Boise has one. So do Houston and Los Angeles, and even East St. Louis. But St. Louis is one of the few major cities that doesn’t have a poet laureate, an official poet to document its culture in verse.
The idea to nominate a poet laureate has been in the works for months. But according to Board of Aldermen President Lewis Reed, the appointment gained urgency following the August shooting death of an unarmed teenager by a Ferguson police officer.
“You think about the Michael Brown situation and case, and the role a Poet Laureate would play in capturing the essence of what’s going on in our community,” Reed said.
‘No longer a victim of the storm’
A resolution regarding St. Louis’ first poet laureate will be introduced at next Friday’s board of alderman meeting.
Today, in anticipation of the poet laureate search, the board honored one of St. Louis’ biggest supporters of poetry — and young poets. Aaron Williams founded the 7th Grade Poetry Foundation, which offers every seventh-grader in the city, state, and now the nation, a chance to have original work published in an annual anthology.
At the meeting, board members saw the fruits of Williams' efforts when the student who won the contest in 2013 read her work. Janae Wilson now attends Nottingham High School, which specializes in educating students with development disabilities. As you can see and hear in this video from April’s Poetry Foundation event, Janae wrote about overcoming an accident that significantly altered her life.
“Every day my life changes,” she read. “My name is Janae, and I am no longer a victim of the storm. I take the storm by the hand, and let it know I have a plan.”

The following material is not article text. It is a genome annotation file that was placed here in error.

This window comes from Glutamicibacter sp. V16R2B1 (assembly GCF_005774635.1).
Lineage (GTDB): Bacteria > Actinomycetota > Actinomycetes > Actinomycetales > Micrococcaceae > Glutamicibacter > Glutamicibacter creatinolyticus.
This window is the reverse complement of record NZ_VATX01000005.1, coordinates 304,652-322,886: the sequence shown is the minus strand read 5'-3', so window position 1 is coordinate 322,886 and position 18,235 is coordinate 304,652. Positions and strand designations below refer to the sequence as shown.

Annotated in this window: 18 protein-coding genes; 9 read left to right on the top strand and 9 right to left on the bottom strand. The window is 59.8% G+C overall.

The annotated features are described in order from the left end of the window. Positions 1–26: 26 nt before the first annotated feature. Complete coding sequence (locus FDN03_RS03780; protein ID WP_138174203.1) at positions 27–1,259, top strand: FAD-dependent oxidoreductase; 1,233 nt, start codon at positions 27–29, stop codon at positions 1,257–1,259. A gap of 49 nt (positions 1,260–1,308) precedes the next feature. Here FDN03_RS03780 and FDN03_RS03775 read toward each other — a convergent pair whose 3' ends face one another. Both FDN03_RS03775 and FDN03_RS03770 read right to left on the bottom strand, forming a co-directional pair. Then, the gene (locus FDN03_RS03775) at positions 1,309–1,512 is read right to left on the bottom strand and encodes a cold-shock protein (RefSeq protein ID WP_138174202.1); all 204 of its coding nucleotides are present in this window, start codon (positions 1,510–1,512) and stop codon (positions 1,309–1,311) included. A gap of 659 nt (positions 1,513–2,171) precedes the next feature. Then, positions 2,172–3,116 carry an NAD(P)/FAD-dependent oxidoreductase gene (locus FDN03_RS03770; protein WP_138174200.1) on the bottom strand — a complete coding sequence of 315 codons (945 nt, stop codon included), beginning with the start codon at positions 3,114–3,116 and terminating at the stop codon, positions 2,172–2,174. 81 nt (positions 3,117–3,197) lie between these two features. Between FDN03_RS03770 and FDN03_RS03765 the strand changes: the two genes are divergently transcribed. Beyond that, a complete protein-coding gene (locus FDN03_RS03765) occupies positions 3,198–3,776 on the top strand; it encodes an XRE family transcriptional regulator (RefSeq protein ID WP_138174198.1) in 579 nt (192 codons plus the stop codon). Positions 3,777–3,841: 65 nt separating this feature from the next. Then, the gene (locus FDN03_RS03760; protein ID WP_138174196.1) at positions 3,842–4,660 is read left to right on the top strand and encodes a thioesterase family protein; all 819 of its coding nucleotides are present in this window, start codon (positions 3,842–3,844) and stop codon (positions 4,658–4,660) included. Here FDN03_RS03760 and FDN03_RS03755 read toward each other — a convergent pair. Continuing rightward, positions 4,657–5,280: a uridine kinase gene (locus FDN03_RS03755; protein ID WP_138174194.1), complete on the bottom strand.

Just as Janae got the chance to express her innermost feelings in a public forum, Williams said, a Poet Laureate can give voice to St. Louisans who feel disenfranchised and discouraged, especially now.
“Can you ever think of a more important time to engage a community, to have their voice heard?” Williams asked.
The next Maya Angelou?
St. Louis’ new Poet Laureate will join a contingent of artistic efforts to address the events of Ferguson.
Local and national musicians were quick to respond. The founder of the local Alliance of Black Art Galleries is calling for visual art around the shooting. A coalition of artists has met twice at the Regional Arts Commission to discuss possible reactions. And the St. Louis dance community is formulating its response.
Art in all its forms can be healing, according to Reed, pointing to the historical power of words.
“Nations have formed and come to war because of words,” Reed said. “Bonds are made between people because of words.”
St. Louis’ first Poet Laureate will be chosen by a task force of literary and other arts professionals. The position should be filled in time for the new appointee to compose a poem honoring the city’s 250th anniversary.
The search for a Poet Laureate will benefit the city, Reed said. It could also bring an important poet out of obscurity, which could then benefit the nation and the world.
“Imagine, if you will, if Maya Angelou was never discovered, or some of the other major poets,” Reed said. “Their work is timeless.”
Follow Nancy Fowler on Twitter: @NancyFowlerSTL